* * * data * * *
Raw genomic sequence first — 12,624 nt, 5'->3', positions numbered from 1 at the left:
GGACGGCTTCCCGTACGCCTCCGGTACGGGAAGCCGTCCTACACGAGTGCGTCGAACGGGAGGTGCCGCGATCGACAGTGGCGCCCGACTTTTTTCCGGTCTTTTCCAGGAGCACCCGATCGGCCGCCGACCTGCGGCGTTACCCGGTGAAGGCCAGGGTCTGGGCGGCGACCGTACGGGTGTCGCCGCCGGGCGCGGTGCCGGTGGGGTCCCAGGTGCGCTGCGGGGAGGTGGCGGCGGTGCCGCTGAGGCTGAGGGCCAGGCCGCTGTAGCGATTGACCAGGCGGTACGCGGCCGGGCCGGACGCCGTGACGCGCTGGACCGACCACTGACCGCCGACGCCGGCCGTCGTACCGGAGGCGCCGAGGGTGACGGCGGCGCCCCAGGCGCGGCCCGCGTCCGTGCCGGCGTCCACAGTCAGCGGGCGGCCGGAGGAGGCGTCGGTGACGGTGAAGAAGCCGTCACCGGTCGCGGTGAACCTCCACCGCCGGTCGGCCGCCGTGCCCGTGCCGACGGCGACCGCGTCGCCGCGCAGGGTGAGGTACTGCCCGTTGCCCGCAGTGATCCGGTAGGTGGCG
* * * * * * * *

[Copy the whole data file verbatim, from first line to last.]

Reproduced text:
Raw genomic sequence first — 12,624 nt, 5'->3', positions numbered from 1 at the left:
GGACGGCTTCCCGTACGCCTCCGGTACGGGAAGCCGTCCTACACGAGTGCGTCGAACGGGAGGTGCCGCGATCGACAGTGGCGCCCGACTTTTTTCCGGTCTTTTCCAGGAGCACCCGATCGGCCGCCGACCTGCGGCGTTACCCGGTGAAGGCCAGGGTCTGGGCGGCGACCGTACGGGTGTCGCCGCCGGGCGCGGTGCCGGTGGGGTCCCAGGTGCGCTGCGGGGAGGTGGCGGCGGTGCCGCTGAGGCTGAGGGCCAGGCCGCTGTAGCGATTGACCAGGCGGTACGCGGCCGGGCCGGACGCCGTGACGCGCTGGACCGACCACTGACCGCCGACGCCGGCCGTCGTACCGGAGGCGCCGAGGGTGACGGCGGCGCCCCAGGCGCGGCCCGCGTCCGTGCCGGCGTCCACAGTCAGCGGGCGGCCGGAGGAGGCGTCGGTGACGGTGAAGAAGCCGTCACCGGTCGCGGTGAACCTCCACCGCCGGTCGGCCGCCGTGCCCGTGCCGACGGCGACCGCGTCGCCGCGCAGGGTGAGGTACTGCCCGTTGCCCGCAGTGATCCGGTAGGTGGCG